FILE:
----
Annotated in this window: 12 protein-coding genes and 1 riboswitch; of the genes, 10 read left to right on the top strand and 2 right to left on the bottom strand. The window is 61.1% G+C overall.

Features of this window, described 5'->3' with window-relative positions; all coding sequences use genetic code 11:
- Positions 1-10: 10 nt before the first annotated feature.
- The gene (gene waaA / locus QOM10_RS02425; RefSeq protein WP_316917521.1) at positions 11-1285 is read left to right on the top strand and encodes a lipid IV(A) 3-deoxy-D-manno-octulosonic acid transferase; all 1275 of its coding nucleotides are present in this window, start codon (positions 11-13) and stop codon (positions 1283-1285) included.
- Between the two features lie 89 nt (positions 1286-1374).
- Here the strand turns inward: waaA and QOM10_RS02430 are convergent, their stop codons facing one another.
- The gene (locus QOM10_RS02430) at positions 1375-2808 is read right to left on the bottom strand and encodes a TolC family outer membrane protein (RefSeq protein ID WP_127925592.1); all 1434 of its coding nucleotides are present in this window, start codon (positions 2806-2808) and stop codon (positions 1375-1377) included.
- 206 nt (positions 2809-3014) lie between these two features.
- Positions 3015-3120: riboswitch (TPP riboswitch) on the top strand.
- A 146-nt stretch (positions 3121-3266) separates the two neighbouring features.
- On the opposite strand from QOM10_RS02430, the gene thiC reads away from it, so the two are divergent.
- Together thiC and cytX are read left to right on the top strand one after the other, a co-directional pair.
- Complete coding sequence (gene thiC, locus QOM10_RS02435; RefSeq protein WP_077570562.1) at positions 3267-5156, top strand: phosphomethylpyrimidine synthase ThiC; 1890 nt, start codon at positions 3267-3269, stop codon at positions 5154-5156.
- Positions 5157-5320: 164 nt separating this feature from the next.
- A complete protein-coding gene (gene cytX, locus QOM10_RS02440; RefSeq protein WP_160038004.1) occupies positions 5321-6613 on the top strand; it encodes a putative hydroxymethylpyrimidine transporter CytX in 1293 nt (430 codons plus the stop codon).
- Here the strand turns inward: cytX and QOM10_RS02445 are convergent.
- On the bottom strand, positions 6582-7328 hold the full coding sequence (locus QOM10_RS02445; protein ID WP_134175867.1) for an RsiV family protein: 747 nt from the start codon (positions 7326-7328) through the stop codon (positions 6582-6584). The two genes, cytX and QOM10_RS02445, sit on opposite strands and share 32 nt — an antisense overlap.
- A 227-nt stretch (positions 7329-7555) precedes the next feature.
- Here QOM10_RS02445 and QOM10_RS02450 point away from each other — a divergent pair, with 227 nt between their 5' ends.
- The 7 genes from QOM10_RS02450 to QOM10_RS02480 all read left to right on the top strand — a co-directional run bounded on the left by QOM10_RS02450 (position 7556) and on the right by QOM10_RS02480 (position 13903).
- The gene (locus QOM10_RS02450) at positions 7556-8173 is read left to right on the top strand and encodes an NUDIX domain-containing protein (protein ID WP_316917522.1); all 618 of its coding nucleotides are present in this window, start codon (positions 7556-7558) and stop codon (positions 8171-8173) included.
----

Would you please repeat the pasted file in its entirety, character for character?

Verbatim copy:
Annotated in this window: 12 protein-coding genes and 1 riboswitch; of the genes, 10 read left to right on the top strand and 2 right to left on the bottom strand. The window is 61.1% G+C overall.

Features of this window, described 5'->3' with window-relative positions; all coding sequences use genetic code 11:
- Positions 1-10: 10 nt before the first annotated feature.
- The gene (gene waaA / locus QOM10_RS02425; RefSeq protein WP_316917521.1) at positions 11-1285 is read left to right on the top strand and encodes a lipid IV(A) 3-deoxy-D-manno-octulosonic acid transferase; all 1275 of its coding nucleotides are present in this window, start codon (positions 11-13) and stop codon (positions 1283-1285) included.
- Between the two features lie 89 nt (positions 1286-1374).
- Here the strand turns inward: waaA and QOM10_RS02430 are convergent, their stop codons facing one another.
- The gene (locus QOM10_RS02430) at positions 1375-2808 is read right to left on the bottom strand and encodes a TolC family outer membrane protein (RefSeq protein ID WP_127925592.1); all 1434 of its coding nucleotides are present in this window, start codon (positions 2806-2808) and stop codon (positions 1375-1377) included.
- 206 nt (positions 2809-3014) lie between these two features.
- Positions 3015-3120: riboswitch (TPP riboswitch) on the top strand.
- A 146-nt stretch (positions 3121-3266) separates the two neighbouring features.
- On the opposite strand from QOM10_RS02430, the gene thiC reads away from it, so the two are divergent.
- Together thiC and cytX are read left to right on the top strand one after the other, a co-directional pair.
- Complete coding sequence (gene thiC, locus QOM10_RS02435; RefSeq protein WP_077570562.1) at positions 3267-5156, top strand: phosphomethylpyrimidine synthase ThiC; 1890 nt, start codon at positions 3267-3269, stop codon at positions 5154-5156.
- Positions 5157-5320: 164 nt separating this feature from the next.
- A complete protein-coding gene (gene cytX, locus QOM10_RS02440; RefSeq protein WP_160038004.1) occupies positions 5321-6613 on the top strand; it encodes a putative hydroxymethylpyrimidine transporter CytX in 1293 nt (430 codons plus the stop codon).
- Here the strand turns inward: cytX and QOM10_RS02445 are convergent.
- On the bottom strand, positions 6582-7328 hold the full coding sequence (locus QOM10_RS02445; protein ID WP_134175867.1) for an RsiV family protein: 747 nt from the start codon (positions 7326-7328) through the stop codon (positions 6582-6584). The two genes, cytX and QOM10_RS02445, sit on opposite strands and share 32 nt — an antisense overlap.
- A 227-nt stretch (positions 7329-7555) precedes the next feature.
- Here QOM10_RS02445 and QOM10_RS02450 point away from each other — a divergent pair, with 227 nt between their 5' ends.
- The 7 genes from QOM10_RS02450 to QOM10_RS02480 all read left to right on the top strand — a co-directional run bounded on the left by QOM10_RS02450 (position 7556) and on the right by QOM10_RS02480 (position 13903).
- The gene (locus QOM10_RS02450) at positions 7556-8173 is read left to right on the top strand and encodes an NUDIX domain-containing protein (protein ID WP_316917522.1); all 618 of its coding nucleotides are present in this window, start codon (positions 7556-7558) and stop codon (positions 8171-8173) included.